Tuesday, June 8, 2010

In The Garden

The past two days of glorious cool June weather almost makes up for the weekend’s crushing, blistering heat and tornado-like winds (the last came with a warning at least.)

Back to seasonal garden highlights.  
Here’s what I’ve been up to in the garden and you can borrow a tip if you’ve not done so already in your garden….

I sheared the ever-blooming red roses along the Arbor Rouge in order to stimulate the blossoms for a repeat display later this month. The arbor composition has Coral Bark trees as the mainstay draping languidly around the arbor’s “model-svelte” frame that is subtly sparkly at night- lit from within by solar powered soft white lights, and is fronted by red-twigged dogwoods.  It’s so vivid in the winter with the white snow striking a contrast with the red barks of trees and shrubs.
In the summer, the Lady in Red Hydrangea and Red Knock Out ever-blooming Roses makes for borders that are rich and colorful. 

It’s very romantic to walk the arbor – day or night – in any season and it concludes just as you step into the herb garden terrace area with the dramatic backdrop of the New York City skyline like a string of diamonds, just beyond the blue, blue bay.

I am hoping the blooms will be dressed out in time for a sweet engagement party at the end of this month and the Independence Day party that we host to celebrate the spectacular fireworks display the town sets off from the marina right in front of our eyes!  As an added gift this year, we are hosting my wonderful cousins, Missy and Teri and her daughter – the gorgeous, Margo. Well, all three of the girls are all pretty gorgeous, actually!

*  Yikes, as I was writing this, the bloody groundhog practically joined me for coffee here on the garden terrace!  Shoosh!  I do not find him attractive at all - and a bit too zaftig for eating plants I think...
He likes my herbs too.  But I can assure you - not on my watch...

We planted the rest of the tomatoes started from seed in the lower garden – or as we’ve come to call it the “Back Forty” or simply “The Farm.”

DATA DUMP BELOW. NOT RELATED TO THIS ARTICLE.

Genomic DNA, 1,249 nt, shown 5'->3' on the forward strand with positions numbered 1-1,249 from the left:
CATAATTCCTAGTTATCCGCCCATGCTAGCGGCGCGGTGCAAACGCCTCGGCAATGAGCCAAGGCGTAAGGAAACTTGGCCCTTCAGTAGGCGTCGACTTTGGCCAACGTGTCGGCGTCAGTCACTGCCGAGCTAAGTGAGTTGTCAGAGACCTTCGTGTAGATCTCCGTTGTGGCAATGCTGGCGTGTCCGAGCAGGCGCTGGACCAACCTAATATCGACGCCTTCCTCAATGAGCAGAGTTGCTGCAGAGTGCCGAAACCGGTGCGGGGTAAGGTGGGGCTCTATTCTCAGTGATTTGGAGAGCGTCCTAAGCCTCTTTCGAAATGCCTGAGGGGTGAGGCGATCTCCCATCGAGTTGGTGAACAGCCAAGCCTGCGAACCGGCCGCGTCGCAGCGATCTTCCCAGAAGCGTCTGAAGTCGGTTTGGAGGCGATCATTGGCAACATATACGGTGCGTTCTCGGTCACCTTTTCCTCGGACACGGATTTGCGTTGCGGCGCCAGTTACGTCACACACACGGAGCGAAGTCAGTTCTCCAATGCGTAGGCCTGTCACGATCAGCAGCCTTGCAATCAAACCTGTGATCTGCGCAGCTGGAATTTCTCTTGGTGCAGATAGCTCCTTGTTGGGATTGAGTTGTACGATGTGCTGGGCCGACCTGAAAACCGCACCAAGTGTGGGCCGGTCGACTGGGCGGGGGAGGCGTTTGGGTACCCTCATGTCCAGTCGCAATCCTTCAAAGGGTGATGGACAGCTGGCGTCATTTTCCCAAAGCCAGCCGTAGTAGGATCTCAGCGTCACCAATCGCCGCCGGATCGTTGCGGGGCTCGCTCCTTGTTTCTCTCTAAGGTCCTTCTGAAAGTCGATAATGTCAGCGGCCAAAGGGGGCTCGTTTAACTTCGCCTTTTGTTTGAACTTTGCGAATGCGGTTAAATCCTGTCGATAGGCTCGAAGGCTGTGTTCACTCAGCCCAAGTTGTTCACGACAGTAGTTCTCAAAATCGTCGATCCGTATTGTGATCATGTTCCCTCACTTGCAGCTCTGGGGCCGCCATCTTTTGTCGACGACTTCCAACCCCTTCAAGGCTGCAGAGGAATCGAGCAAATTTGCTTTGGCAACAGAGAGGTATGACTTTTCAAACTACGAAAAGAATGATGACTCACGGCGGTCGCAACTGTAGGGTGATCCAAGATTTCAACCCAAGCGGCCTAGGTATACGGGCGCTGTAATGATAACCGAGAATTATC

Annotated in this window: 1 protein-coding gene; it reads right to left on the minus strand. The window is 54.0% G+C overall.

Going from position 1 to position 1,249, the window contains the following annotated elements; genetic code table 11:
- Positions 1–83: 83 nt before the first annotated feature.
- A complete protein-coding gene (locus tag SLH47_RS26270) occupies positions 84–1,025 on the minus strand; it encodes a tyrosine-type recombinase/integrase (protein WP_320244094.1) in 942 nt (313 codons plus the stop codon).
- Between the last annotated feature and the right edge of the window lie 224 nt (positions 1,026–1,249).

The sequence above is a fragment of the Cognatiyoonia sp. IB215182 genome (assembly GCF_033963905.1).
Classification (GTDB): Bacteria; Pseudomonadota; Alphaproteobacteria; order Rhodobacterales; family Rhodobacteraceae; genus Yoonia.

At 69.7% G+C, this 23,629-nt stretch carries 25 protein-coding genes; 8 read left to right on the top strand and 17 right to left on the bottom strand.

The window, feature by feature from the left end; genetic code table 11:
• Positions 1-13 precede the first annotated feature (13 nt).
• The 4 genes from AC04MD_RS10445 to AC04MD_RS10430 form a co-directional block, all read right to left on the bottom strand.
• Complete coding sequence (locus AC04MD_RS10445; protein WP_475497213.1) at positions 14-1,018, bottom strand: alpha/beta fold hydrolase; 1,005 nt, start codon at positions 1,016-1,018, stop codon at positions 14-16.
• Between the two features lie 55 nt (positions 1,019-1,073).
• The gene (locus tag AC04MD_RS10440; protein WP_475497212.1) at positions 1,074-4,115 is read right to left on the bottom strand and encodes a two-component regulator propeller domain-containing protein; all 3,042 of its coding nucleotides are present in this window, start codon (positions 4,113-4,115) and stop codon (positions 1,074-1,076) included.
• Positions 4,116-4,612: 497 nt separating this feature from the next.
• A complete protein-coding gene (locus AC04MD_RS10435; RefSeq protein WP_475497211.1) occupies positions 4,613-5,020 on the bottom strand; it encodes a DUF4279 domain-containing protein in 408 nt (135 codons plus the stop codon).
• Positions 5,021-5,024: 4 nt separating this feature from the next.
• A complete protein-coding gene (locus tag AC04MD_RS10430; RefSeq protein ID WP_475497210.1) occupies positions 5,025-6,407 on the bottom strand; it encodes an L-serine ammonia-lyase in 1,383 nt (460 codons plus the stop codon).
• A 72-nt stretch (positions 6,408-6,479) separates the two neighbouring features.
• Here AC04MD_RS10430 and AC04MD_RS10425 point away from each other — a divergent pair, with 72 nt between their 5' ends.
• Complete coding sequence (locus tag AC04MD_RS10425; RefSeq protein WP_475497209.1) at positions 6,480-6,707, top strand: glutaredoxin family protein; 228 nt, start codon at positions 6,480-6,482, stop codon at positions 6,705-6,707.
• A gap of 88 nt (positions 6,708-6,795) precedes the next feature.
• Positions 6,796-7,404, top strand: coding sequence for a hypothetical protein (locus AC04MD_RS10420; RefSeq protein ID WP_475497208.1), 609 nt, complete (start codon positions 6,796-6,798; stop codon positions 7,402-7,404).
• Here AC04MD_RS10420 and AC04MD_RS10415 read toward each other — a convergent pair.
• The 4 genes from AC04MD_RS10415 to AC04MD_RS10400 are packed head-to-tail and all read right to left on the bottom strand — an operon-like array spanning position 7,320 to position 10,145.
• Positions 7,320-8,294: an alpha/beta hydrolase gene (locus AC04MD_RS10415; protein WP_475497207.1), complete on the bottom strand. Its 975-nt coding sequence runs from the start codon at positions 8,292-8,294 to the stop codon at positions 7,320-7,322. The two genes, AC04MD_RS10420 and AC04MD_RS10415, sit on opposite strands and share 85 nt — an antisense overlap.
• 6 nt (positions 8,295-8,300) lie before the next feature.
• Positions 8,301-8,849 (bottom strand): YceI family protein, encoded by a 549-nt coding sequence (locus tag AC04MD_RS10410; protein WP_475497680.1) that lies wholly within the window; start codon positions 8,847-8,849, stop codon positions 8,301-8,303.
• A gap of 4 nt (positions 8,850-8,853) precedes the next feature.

The Black Krim tomatoes and heirloom tomatoes I received from Hort Couture (www.hortcoutureplants.com) have done splendid from day one! 

 See the yellow blossoms popping out all over the plant. 

The Hemigraphis ‘Blackberry Waffle’ tri-colored ivy has had mixed results. 
You can see here that several of them are fantastic – dripping from the urns. But two others haven't grown at all.  I'm hopeful though. (Aren't all gardeners blessed with too much hope?!)

Quick aside as I read some of my fellow bloggers writing about other breeders and how their lack of attention to packing plants for shipment resulted in DOA plants.

Hort Couture’s test plants came to the door in top shape, being carefully wrapped and packaged. 
They also provided comprehensive background information for the test plants and their full line. 
Great attention to detail.

In what Hort Couture - who offers self-described "... High Fashion Plants" includes whimsical yet helpful plant care labels with every plant.  So glamorous...

The plant label for the ‘Blackberry Waffle“ notes
“Why: Awesome cupped purple leaves with cream and pink highlights”
I placed them with purple heliotrope and dracena and next to pink guara or Dancing Butterflies and it’s pure poetry J
“Where: Likes full to part sun & great for mixed containers.
  This all so true and it’s in a perfect environment – setting off the containers and their companion plants brilliantly.
“With:  Super with flowers of pale and hot pink and silver foliage.” 
See above – and oh, they are next to silver lyschimia too and also set off the grey of the blue stone and terrace. 
These waffles are a very glamorous addition to the ornamental herb garden.

In addition to general decorative guidelines, the Hort Couture team puts care icons on the plant label so you can see at a glance where to site the plant, how tall and wide it gets, how much water and fertilizer and what zone. 

If only all relationships came with such care tips!

We keep eating the incredible, sweet, crisp peas – cooked or in salads -- remarkably, this also helps to keep them around longer.  
Talk about a win/win!  
Same is true for the lettuces and the arugula (although that’s almost all gone – too hot – plus we enjoyed eating it and sharing almost too much.)

My hollyhocks have re-bloomed from their original early spring fashion display in front of the Compost Cabana.
I will stake up shortly to help these top models sustain their glamorous posture.


And of course, all the beds got a “Basic Black” top dressing of shredded mulch. 
Can never have too much of that little black outfit!

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